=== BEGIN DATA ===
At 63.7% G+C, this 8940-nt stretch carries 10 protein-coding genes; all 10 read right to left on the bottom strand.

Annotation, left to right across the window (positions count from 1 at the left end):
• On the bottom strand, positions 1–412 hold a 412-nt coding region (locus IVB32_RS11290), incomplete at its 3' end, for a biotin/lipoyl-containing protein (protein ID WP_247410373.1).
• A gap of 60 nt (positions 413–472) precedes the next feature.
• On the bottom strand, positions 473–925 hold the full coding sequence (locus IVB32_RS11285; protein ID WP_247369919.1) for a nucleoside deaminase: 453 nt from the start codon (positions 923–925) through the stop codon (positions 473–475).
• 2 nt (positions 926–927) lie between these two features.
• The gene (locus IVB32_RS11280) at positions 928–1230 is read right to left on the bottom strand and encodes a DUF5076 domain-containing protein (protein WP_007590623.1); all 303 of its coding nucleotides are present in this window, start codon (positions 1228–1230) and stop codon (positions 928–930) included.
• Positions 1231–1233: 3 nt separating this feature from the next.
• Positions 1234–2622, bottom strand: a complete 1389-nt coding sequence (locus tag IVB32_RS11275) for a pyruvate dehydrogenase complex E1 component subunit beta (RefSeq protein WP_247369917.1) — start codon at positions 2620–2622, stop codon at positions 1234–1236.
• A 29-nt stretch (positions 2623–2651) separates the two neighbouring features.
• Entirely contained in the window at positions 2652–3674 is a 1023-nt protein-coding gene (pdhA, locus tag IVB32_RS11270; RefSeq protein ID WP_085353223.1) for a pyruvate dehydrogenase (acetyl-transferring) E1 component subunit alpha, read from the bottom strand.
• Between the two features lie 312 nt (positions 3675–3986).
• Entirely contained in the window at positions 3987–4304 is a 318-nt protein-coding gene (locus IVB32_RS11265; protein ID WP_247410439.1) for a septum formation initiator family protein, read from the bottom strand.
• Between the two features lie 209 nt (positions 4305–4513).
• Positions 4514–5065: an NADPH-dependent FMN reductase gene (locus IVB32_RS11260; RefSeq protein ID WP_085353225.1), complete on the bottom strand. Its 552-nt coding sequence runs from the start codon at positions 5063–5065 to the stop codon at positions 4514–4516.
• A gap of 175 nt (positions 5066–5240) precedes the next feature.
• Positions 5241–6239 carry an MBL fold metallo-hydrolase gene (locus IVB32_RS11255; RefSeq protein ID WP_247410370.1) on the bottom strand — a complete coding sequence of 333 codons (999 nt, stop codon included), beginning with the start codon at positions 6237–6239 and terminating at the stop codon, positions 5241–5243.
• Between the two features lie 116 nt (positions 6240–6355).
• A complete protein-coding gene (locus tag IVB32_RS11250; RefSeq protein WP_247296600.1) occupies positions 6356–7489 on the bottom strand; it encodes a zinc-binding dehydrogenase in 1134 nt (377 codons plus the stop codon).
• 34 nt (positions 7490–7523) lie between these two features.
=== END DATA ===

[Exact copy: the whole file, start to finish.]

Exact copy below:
At 63.7% G+C, this 8940-nt stretch carries 10 protein-coding genes; all 10 read right to left on the bottom strand.

Annotation, left to right across the window (positions count from 1 at the left end):
• On the bottom strand, positions 1–412 hold a 412-nt coding region (locus IVB32_RS11290), incomplete at its 3' end, for a biotin/lipoyl-containing protein (protein ID WP_247410373.1).
• A gap of 60 nt (positions 413–472) precedes the next feature.
• On the bottom strand, positions 473–925 hold the full coding sequence (locus IVB32_RS11285; protein ID WP_247369919.1) for a nucleoside deaminase: 453 nt from the start codon (positions 923–925) through the stop codon (positions 473–475).
• 2 nt (positions 926–927) lie between these two features.
• The gene (locus IVB32_RS11280) at positions 928–1230 is read right to left on the bottom strand and encodes a DUF5076 domain-containing protein (protein WP_007590623.1); all 303 of its coding nucleotides are present in this window, start codon (positions 1228–1230) and stop codon (positions 928–930) included.
• Positions 1231–1233: 3 nt separating this feature from the next.
• Positions 1234–2622, bottom strand: a complete 1389-nt coding sequence (locus tag IVB32_RS11275) for a pyruvate dehydrogenase complex E1 component subunit beta (RefSeq protein WP_247369917.1) — start codon at positions 2620–2622, stop codon at positions 1234–1236.
• A 29-nt stretch (positions 2623–2651) separates the two neighbouring features.
• Entirely contained in the window at positions 2652–3674 is a 1023-nt protein-coding gene (pdhA, locus tag IVB32_RS11270; RefSeq protein ID WP_085353223.1) for a pyruvate dehydrogenase (acetyl-transferring) E1 component subunit alpha, read from the bottom strand.
• Between the two features lie 312 nt (positions 3675–3986).
• Entirely contained in the window at positions 3987–4304 is a 318-nt protein-coding gene (locus IVB32_RS11265; protein ID WP_247410439.1) for a septum formation initiator family protein, read from the bottom strand.
• Between the two features lie 209 nt (positions 4305–4513).
• Positions 4514–5065: an NADPH-dependent FMN reductase gene (locus IVB32_RS11260; RefSeq protein ID WP_085353225.1), complete on the bottom strand. Its 552-nt coding sequence runs from the start codon at positions 5063–5065 to the stop codon at positions 4514–4516.
• A gap of 175 nt (positions 5066–5240) precedes the next feature.
• Positions 5241–6239 carry an MBL fold metallo-hydrolase gene (locus IVB32_RS11255; RefSeq protein ID WP_247410370.1) on the bottom strand — a complete coding sequence of 333 codons (999 nt, stop codon included), beginning with the start codon at positions 6237–6239 and terminating at the stop codon, positions 5241–5243.
• Between the two features lie 116 nt (positions 6240–6355).
• A complete protein-coding gene (locus tag IVB32_RS11250; RefSeq protein WP_247296600.1) occupies positions 6356–7489 on the bottom strand; it encodes a zinc-binding dehydrogenase in 1134 nt (377 codons plus the stop codon).
• 34 nt (positions 7490–7523) lie between these two features.